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“[The right to health is] an inclusive right extending not only to timely and appropriate health care but also to the underlying determinants of health, such as access to safe and potable water and adequate sanitation, an adequate supply of safe food, nutrition and housing, healthy occupational and environmental conditions, and access to health-related education and information …”

– Committee on Economic, Social and Cultural Rights, General Comment No. 14

Introduction to Health and Human Rights

Using Human Rights Mechanisms
Resources
Key Terms

The Right to Health

Legal Basis for the Right to Health

The right to health is widely recognized in international human rights law. Below is a chart of the international and regional human rights instruments expressly recognizing the right to health:

Human Rights Instrument Right to Health Provision
Universal Declaration of Human Rights Article 25
International Covenant on Economic and Social Rights Article 12
International Convention on the Elimination
of All Forms of Racial Discrimination
Article 5 (d)(iv)
Convention on the Elimination of All Forms
of Discrimination Against Women
Article 11.1(f) and 12
Convention on the Rights of the Child Article 24
Convention on the Rights of Persons with Disabilities Article 25
African Charter on Human and Peoples’ Rights Article 16
European Social Charter Article 11
American Declaration of the Rights and Duties of Man Article XI
Additional Protocol to the American Convention on Human Rights in the Area of Economic, Social and Cultural Rights Article 10

The mostly widely used and comprehensive articulation of the right to health is set out in the International Covenant on Economic, Social, and Cultural Rights (ICESCR). ICESCR Article 12 provides that “The States Parties to the present Covenant recognize the right of everyone to the enjoyment of the highest attainable standard of physical and mental health.”1 

The Committee on Economic, Social and Cultural Rights (CESCR) is the UN body authorized to monitor compliance with the ICESCR and has issued a general comment on the right to health – General Comment 14.2 General comments provide authoritative guidance on how States Parties to a treaty are expected to implement their treaty obligations. However General Comments are not binding on States Parties. This means that States are not legally obligated to comply with the General Comments.

CESCR General Comment 14 on the Right to Health

Normative Content

The right to health is short-form for the right to the highest attainable standard of physical and mental health. The right to health is not the right to be healthy or the right to health care, but a more complex and nuanced understanding of the right to health. CESCR explains that “the right to health must be understood as a right to the enjoyment of a variety of facilities, goods, services and conditions necessary for the realization of the highest attainable standard of health. This section focuses on how CESCR has defined and explained what the right to health is (the normative content), States Parties’ obligations, and recommendations for national implementation of the right to health.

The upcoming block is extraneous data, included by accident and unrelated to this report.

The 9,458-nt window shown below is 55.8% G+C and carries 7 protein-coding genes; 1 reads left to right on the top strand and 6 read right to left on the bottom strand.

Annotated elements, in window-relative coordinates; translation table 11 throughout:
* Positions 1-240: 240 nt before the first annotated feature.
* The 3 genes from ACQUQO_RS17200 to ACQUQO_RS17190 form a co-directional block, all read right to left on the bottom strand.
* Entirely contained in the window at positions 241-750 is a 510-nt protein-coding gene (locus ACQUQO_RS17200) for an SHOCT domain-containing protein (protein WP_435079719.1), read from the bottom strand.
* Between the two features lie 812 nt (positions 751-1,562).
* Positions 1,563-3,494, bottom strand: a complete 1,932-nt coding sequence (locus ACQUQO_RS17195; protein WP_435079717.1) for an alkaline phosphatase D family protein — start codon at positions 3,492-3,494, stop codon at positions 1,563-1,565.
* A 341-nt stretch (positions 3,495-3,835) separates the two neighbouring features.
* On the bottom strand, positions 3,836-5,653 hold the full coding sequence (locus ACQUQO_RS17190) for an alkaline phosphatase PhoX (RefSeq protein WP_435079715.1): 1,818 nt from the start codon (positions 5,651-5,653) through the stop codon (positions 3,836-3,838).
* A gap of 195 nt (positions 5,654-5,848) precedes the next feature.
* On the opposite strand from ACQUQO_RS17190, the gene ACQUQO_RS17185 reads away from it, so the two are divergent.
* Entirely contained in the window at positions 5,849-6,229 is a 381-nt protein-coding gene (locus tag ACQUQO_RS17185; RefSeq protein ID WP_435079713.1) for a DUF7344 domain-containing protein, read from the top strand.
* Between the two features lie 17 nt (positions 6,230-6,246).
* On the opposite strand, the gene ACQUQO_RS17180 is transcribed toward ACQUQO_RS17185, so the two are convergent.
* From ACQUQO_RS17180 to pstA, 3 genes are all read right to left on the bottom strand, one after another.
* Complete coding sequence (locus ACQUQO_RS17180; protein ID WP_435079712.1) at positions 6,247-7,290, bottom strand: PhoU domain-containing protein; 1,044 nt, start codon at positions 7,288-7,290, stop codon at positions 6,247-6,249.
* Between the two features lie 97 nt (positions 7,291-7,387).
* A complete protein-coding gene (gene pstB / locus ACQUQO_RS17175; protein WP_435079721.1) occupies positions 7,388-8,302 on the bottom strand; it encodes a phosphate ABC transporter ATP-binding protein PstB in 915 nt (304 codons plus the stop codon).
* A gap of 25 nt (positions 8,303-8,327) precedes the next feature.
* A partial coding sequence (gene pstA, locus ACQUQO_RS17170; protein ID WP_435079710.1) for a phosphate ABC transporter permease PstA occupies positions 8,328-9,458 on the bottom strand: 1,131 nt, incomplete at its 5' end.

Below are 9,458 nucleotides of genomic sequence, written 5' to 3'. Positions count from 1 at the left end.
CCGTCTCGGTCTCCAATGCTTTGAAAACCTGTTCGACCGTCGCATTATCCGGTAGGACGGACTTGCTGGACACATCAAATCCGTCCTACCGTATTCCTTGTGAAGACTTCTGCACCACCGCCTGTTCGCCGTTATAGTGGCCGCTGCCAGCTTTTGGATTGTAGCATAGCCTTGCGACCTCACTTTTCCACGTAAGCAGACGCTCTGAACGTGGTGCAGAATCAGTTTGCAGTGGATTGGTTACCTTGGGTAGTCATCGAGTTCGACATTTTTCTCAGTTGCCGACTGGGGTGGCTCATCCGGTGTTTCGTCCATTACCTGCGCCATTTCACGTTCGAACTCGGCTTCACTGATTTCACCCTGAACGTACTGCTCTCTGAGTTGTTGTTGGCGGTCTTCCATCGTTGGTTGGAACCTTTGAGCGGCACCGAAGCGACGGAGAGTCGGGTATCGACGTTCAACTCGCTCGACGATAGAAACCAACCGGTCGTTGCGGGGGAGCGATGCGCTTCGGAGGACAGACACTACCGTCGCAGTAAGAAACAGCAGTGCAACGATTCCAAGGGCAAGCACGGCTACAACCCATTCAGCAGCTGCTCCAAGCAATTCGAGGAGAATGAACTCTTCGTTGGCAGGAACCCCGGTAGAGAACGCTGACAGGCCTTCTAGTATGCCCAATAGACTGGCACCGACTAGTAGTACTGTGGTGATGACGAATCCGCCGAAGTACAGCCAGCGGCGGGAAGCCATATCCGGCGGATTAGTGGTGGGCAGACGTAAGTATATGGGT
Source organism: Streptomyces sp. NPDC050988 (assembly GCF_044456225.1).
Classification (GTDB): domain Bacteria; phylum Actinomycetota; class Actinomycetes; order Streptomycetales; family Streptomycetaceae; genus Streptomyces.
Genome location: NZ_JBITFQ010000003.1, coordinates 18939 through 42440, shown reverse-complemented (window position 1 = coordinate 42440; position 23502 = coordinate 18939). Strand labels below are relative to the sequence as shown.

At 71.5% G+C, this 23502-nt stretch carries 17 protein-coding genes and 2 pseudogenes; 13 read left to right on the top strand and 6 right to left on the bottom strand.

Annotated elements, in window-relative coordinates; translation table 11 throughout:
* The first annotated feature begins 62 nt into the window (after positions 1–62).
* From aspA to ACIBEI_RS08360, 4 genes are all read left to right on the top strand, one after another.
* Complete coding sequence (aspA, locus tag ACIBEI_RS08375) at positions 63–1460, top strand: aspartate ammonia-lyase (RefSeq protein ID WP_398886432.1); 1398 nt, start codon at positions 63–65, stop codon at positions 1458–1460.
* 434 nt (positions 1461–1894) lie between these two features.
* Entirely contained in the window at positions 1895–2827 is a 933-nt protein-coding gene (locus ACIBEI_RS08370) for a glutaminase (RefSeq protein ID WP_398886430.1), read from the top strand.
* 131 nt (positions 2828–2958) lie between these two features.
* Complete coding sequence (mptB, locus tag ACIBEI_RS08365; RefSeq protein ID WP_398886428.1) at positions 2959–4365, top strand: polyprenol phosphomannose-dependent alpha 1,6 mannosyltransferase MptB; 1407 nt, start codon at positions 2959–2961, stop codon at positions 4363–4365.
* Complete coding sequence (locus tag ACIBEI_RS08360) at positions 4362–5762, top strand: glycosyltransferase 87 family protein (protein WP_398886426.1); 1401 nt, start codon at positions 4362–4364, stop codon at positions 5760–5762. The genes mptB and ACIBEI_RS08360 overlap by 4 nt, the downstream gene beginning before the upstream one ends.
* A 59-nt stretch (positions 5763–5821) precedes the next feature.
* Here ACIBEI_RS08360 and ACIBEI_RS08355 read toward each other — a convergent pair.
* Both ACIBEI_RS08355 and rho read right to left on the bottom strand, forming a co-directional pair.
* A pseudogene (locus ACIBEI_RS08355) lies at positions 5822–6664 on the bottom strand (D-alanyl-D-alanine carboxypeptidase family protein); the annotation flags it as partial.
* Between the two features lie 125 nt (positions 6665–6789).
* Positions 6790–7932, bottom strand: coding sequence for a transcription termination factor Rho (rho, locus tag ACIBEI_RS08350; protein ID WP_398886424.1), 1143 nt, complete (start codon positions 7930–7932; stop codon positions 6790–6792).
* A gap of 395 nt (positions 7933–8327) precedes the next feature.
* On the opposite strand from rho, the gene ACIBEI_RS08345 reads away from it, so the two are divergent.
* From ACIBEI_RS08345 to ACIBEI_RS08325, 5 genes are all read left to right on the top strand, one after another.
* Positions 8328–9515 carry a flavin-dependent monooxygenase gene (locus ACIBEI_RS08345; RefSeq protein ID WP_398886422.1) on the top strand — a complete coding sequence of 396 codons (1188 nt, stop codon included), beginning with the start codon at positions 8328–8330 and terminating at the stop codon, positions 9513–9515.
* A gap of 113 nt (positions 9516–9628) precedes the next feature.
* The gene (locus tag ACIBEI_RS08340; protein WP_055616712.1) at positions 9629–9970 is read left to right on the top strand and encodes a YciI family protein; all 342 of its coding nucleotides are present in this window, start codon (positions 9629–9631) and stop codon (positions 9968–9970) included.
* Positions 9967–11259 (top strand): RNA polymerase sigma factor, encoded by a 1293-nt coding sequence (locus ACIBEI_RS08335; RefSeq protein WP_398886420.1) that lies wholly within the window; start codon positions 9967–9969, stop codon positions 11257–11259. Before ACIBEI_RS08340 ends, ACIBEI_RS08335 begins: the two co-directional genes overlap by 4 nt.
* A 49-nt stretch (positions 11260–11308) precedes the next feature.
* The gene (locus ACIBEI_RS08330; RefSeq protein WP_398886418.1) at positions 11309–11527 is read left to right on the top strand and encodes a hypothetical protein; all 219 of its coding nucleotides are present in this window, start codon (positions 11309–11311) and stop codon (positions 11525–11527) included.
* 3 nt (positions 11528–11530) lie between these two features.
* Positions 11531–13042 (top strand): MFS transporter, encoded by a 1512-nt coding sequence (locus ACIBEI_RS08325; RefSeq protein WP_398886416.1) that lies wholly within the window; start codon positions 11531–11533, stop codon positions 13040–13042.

Underlying Determinants of Health

CESCR General Comment 14 explains that the “right to health embraces a wide range of socio-economic factors that promote conditions in which people can lead a healthy life, and extends to the underlying determinants of health.” In other words, the underlying determinants of health can be thought of as “a wide range of socio-economic factors that promote conditions in which people can lead a healthy life.” CESCR explains that the underlying determinants of health include, but are not limited to:

  • Adequate supply of safe food and nutrition
  • Housing
  • Access to safe and potable water and adequate sanitation
  • Safe and healthy working conditions
  • Healthy occupational and environmental conditions
  • Access to health-related education and information including on sexual and reproductive health.

Essential Elements of the Right to Health

The following is a list of essential elements applicable to all aspects of the right to health, including the underlying determinants, and to all countries, “the precise application of which will depend on the conditions prevailing in a particular” country.

A) Availability
  • Public health and health care facilities, goods, services and programs are available in sufficient quantity and include 1) the underlying determinants of health including drinking water and sanitation facilities, 2) hospitals, clinics or other health-related buildings, 3) trained medical and professional personnel, and 4) essential drugs.
B) Accessibility

1. Non-discrimination

  • Health facilities, goods and services accessible to all, especially marginalized and vulnerable
    populations.
  • Discrimination is prohibited on the grounds of race, color, sex, language, religion, political or
    other opinion, national or social origin, property, birth, physical or mental disability, health status (including HIV/AIDS), sexual orientation and civil, political, social or other status.

2. Physical accessibility

  • Health facilities, goods and services, medical services, and the underlying determinants of health are all provided within safe physical reach for all sections of the population.

3. Economic accessibility (affordability)

  • Health facilities, goods and services are affordable for all.